MHC class 1 or class 2 deficiency: An inherited immunodeficiency disorder involving a deficiency of class I and II major histocompatibility complexes. Serious infections can result. Immunology. 1996 May; 88(1): 124–129. PMCID: PMC1456472 Copyright notice Impact of donor MHC class I or class II antigen deficiency on first- and second-set rejection of mouse heart or liver allografts. S Qian, F Fu, Y Li, L Lu, A S Rao, T E Starzl, A W Thomson, and J J Fung Department of Surgery, University of Pittsburgh Medical Center, PA, USA. Small right arrow pointing to: This article has been cited by other articles in PMC. Abstract The influence of donor major histocompatibility complex (MHC) class I- or class II-deficiency on the initiation of first- and second-set rejection of mouse heart and liver allografts was examined. C3H (H-2k) mice received heterotopic cardiac or orthotopic liver grafts from unmodified B10 (H-2b), B6 (H-2b), b2m (H-2b; class I deficient) or AB0 (H-2b; class II deficient) donors. Organ survival was also investigated in C3H recipients that had been presensitized by a normal B10 skin graft 2-3 weeks before heart or liver transplantation. The absence of cell surface MHC class I or class II resulted in significant prolongation of primary cardiac allograft survival. Three of seven (43%) MHC class I-deficient, and two of five (40%) class II-deficient heart grafts were accepted indefinitely (survival time > 100 days). Thus both MHC class I and class II molecules appear to be important for the elicitation of first-set rejection in the heart allograft model. All liver allografts survived > 100 days in normal recipients. In C3H recipients that had been presensitized by a B10 skin graft, however, both heart and liver grafts from AB0 (class II deficient) donors underwent accelerated rejection (median survival time [MST] 3 and 4 days, respectively). In contrast, liver grafts from class I-deficient mice (b2m) were still accepted indefinitely by B10 skin-presensitized C3H recipients, whereas class I-deficient hearts survived significantly longer than those from class II-deficient or normal donors. These data demonstrate that the expression of donor MHC class I, and not class II is crucial in initiating second-set organ allograft rejection. In vitro monitoring revealed that at the time of organ transplant, both splenocytes and serum of the skin-presensitized animals displayed high cytotoxicity against AB0 (class II-deficient) but not against b2m (class I-deficient) targets.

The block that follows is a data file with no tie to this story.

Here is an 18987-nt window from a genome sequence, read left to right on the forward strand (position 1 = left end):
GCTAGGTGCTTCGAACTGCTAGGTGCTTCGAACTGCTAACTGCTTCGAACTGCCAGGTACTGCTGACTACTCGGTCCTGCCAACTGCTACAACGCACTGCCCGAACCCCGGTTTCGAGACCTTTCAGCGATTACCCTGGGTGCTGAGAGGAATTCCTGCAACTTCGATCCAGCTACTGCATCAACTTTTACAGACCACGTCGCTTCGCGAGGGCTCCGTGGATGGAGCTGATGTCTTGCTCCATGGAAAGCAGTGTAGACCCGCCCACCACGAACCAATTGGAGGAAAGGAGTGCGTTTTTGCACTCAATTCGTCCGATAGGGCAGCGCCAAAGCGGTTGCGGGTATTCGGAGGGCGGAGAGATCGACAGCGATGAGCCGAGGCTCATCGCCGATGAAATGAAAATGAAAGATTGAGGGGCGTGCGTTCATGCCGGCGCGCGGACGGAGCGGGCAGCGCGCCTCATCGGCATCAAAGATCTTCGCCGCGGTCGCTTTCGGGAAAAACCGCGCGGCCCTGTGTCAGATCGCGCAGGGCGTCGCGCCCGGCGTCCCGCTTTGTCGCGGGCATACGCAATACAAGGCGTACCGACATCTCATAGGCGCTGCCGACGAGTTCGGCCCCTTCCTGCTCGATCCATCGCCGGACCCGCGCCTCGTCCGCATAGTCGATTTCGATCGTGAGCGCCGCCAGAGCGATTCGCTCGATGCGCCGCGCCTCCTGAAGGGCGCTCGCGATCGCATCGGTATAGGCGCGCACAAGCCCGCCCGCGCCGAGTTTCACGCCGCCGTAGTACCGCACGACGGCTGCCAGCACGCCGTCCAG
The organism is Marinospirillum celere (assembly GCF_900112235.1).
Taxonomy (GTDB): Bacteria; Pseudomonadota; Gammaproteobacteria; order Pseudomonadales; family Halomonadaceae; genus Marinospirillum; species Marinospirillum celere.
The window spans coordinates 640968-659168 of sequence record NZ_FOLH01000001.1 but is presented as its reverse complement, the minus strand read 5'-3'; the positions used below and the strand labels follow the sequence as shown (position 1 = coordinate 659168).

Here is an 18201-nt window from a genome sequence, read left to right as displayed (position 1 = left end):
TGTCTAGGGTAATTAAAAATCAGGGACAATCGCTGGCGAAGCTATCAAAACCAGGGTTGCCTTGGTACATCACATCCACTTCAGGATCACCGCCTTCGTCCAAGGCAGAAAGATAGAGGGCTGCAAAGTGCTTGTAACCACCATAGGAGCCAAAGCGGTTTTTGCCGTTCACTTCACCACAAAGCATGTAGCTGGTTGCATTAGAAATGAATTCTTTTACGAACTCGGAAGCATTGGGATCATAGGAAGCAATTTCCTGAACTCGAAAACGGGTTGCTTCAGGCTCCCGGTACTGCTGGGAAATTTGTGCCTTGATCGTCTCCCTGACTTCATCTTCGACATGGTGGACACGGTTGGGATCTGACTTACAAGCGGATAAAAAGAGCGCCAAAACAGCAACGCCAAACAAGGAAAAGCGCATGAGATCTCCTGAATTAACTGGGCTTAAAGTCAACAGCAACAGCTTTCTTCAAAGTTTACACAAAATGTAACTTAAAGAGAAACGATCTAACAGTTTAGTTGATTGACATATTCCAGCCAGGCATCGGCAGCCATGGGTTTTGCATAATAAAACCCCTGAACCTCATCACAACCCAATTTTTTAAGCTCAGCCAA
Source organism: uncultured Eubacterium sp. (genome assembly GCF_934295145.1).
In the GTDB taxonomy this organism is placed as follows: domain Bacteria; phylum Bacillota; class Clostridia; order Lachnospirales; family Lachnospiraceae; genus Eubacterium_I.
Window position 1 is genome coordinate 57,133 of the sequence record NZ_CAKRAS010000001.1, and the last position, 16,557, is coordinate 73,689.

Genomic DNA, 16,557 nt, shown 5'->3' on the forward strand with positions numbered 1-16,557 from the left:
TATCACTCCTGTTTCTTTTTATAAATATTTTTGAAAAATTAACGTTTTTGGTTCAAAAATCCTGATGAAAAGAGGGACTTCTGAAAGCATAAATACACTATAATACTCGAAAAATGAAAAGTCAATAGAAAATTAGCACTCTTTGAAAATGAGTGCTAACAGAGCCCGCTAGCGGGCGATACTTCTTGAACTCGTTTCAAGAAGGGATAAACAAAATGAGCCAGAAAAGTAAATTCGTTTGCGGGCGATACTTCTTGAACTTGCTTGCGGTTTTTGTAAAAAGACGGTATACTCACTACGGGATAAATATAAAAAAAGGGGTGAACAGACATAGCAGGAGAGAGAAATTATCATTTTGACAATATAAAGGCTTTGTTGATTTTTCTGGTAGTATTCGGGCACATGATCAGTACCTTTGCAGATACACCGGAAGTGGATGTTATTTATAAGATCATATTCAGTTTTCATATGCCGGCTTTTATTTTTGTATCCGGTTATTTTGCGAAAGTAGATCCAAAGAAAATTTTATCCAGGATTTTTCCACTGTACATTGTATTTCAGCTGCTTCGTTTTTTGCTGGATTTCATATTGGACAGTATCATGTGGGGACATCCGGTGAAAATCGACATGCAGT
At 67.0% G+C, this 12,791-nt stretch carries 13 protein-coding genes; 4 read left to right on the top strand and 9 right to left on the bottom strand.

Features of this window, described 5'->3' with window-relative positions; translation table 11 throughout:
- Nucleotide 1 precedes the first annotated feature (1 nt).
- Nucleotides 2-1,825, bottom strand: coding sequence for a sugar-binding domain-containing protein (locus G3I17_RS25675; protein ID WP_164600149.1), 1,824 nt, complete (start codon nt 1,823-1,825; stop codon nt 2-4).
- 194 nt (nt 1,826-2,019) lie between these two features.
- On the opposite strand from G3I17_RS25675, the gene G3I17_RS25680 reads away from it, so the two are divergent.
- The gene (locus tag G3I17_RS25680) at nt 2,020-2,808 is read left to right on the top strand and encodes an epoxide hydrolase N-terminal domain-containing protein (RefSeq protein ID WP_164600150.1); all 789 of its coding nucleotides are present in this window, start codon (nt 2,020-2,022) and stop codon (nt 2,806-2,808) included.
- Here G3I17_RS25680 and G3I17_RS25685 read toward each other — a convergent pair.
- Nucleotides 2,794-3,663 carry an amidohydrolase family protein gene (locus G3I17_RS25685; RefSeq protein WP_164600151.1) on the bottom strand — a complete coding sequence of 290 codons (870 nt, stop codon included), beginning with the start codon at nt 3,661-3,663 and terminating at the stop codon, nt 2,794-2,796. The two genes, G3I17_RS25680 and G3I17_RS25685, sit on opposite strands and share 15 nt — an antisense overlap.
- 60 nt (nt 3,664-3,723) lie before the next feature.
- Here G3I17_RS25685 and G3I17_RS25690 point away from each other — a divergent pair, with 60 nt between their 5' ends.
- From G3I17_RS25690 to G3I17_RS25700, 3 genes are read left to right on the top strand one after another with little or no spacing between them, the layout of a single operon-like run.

The list of signs and symptoms mentioned in various sources for MHC class 1 or class 2 deficiency includes the 12 symptoms listed below: * Persistent diarrhea * Malabsorption * Mucocutaneous candidiasis * Upper respiratory tract bacterial infection * Lower respiratory tract bacterial infection * Failure to thrive * Chronic sinusitis * Chronic bronchitis * Fatigue * Viral infections * Fungal infections * Bacterial infections Note that MHC class 1 or class 2 deficiency symptoms usually refers to various symptoms known to a patient, but the phrase MHC class 1 or class 2 deficiency signs may refer to those signs only noticable by a doctor.
Other Possible Causes of these Symptoms * Bacterial infections * Chronic bronchitis * Chronic sinusitis * Failure to thrive * Fatigue * Fungal infections * Malabsorption * Persistent diarrhea
The signs and symptom information on this page attempts to provide a list of some possible signs and symptoms of MHC class 1 or class 2 deficiency. This medical information about signs and symptoms for MHC class 1 or class 2 deficiency has been gathered from various sources, may not be fully accurate, and may not be the full list of MHC class 1 or class 2 deficiency signs or MHC class 1 or class 2 deficiency symptoms. Furthermore, signs and symptoms of MHC class 1 or class 2 deficiency may vary on an individual basis for each patient. Only your doctor can provide adequate diagnosis of any signs or symptoms and whether they are indeed MHC class 1 or class 2 deficiency symptoms.